The examination of place, especially that of Algoma University’s, which is the historical site of the Shingwauk Residential School and now features the Shingwauk Kinoomagge Gamig, an Anishinaabek institution for university studies and residential school survivor focused exhibit, was highlighted against the robust paper presentations and powerful keynote presentations by writers and scholars like Gwen Benaway, Paula McGrath, and Columpa Bobb. For me, the conference was both a homecoming and an exploration. I grew up in northern Michigan, the state across the river from Sault St. Marie, and spent my summers with my grandmother in the eastern Upper Peninsula village of Cedarville, which was a mere hour’s drive south from Algoma. As a child, we would frequent the towns of the border twin cities, either watching hockey matches at Lake Superior State University in Sault St. Marie, Michigan or crossing into Canada to ski. I was able to pair the conference with a family vacation, and was happy to return to my childhood landscape of the Great Lakes now that I reside in Montana.
While the physical landscape and setting of this conference was familiar, the conference itself was new territory as it was my first paper presentation. The questions posed by the conference itself are similar questions that I seek to address, or, truthfully, discover in my own literary research. As a recent graduate with my MA in English Literature from Northern Arizona University, much of my focus was on ecocriticism, and the role that place and space have in contemporary literature, especially in the construction of identity, community, and culture. I was overjoyed by the acceptance into the conference as a presenter, and was even more thrilled to present on the nature writing panel with McGrath and Nina Bannett. My paper explored the relationship between kinship, identity, and the environment in Louise Erdrich’s novel Tracks.
The schedule of presentations and keynote speakers were designed to foster an intimate environment, as well as provided a much appreciated opportunity to attend all sessions without fear of missing out on a panel which is usually the case with concurrent sessions. This unique feature of the conference allowed for a greater depth of questions and discussions proceeding the engaging presentations. Admittedly my conference attending experience is limited in number, having only attending the Rocky Mountain Modern Language Association fall conference last year, yet I felt that the quality of the papers, and the subsequent discussions were much more focused, enriching, and substantive. While the panels offered a wide range of papers, the connecting themes like gender and dispossession such as the first day’s panel, “Symbolic Spaces,” or the challenge to domestic spaces and trauma which was addressed in the “(Dis)comforting Domestic Spaces.” It was remarkable in how each paper linked to another, which allowed for a robust and engrossing dialogue among the participants. It also speaks to conference organizer, Alice Ridout’s, diligence and artfulness in selecting papers and arranging meaningful panels.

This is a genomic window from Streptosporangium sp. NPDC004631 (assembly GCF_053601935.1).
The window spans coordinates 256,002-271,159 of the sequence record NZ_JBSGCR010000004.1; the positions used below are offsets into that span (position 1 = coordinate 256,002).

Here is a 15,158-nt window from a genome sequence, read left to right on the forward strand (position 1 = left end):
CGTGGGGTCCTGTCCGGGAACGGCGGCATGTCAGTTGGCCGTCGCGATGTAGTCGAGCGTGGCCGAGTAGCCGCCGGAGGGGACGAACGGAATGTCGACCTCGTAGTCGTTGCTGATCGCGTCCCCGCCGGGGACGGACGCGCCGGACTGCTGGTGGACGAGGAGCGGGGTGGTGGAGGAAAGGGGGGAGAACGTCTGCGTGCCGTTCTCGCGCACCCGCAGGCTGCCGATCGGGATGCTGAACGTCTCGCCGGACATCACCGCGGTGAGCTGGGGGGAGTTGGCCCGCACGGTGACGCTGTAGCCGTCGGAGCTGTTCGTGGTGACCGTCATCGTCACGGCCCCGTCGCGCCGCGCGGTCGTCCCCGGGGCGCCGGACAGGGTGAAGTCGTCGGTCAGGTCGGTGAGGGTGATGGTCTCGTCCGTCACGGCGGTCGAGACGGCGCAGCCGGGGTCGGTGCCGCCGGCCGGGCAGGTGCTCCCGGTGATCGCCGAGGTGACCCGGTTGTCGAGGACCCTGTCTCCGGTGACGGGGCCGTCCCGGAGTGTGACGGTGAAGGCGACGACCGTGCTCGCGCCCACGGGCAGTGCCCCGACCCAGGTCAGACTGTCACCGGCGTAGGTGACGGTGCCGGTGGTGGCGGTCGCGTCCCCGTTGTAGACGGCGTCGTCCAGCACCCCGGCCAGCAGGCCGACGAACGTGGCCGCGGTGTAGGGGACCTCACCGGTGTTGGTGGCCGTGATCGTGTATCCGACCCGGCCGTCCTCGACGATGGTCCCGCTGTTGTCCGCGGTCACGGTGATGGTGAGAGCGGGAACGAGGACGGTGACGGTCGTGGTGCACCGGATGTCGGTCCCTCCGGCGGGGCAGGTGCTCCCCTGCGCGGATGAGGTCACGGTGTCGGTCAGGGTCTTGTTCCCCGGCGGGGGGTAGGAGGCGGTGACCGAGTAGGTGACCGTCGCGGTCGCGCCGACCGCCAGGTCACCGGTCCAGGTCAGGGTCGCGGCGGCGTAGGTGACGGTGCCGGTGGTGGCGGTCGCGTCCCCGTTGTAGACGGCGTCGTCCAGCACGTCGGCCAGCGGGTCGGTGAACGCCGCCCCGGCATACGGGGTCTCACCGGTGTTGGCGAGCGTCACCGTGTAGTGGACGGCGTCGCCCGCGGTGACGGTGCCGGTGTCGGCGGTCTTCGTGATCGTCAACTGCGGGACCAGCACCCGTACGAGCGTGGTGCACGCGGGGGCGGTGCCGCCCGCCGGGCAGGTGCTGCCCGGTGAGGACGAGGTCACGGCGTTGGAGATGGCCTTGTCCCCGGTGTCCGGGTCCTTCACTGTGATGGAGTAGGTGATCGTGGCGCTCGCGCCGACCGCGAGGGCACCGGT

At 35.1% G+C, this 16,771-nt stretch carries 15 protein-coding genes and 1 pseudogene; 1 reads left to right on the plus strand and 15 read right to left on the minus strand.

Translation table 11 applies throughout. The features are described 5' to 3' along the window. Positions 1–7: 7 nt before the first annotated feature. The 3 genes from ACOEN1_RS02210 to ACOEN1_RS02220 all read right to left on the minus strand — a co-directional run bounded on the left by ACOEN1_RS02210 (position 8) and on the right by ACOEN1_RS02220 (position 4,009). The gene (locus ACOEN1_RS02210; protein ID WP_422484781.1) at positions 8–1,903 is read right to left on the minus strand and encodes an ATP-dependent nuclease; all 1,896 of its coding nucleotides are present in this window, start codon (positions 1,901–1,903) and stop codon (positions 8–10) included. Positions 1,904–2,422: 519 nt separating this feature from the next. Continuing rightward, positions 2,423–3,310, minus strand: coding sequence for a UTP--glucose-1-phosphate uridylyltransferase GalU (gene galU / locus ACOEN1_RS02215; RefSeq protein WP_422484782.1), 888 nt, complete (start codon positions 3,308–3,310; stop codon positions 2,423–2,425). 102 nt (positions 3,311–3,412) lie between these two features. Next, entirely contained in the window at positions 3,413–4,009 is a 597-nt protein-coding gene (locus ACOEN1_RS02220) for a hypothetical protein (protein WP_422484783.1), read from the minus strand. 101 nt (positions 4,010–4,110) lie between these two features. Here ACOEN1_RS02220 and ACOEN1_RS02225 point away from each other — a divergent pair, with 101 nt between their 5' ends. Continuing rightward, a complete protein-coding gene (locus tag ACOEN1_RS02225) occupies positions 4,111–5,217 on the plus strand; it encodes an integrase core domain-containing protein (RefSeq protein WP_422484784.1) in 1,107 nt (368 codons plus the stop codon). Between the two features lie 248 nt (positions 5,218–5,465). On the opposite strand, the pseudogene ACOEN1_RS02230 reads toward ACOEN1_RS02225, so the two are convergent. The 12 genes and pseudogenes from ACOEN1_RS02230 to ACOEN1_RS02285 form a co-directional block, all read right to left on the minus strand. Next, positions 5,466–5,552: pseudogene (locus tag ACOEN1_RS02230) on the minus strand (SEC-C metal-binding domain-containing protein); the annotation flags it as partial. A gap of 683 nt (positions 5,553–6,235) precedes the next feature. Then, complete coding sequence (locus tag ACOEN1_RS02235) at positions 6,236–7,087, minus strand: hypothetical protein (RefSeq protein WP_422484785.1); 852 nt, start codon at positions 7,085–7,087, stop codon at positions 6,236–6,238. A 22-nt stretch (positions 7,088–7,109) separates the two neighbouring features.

Beyond the convergence of presentations and keynotes, another highlight was the food. The conference provided all meals, including receptions that featured traditional Anishinaabe food by a local caterer. On the first day, following the provocative CWWA Keynote Address by Benaway in the newly remodelled Shingwauk auditorium, in which she staked out new concepts toward relationships to landscapes and places, interspersed with witty academic jokes, participants were treated to dishes like wild rice salad, Anishinaabe corn soup, and what was the crowd favorite: bannock and fry bread with maple butter. Experiencing meals together, either at post-keynote receptions, or lunch between panels, also fostered a deeper sense of community and collegiality that I truly admired. Whether it was noshing on seconds, or even thirds, of slices of bannock smeared with sweet maple butter or refilling cups of coffee, the opportunity to connect was truly a welcome and encouraging outcome.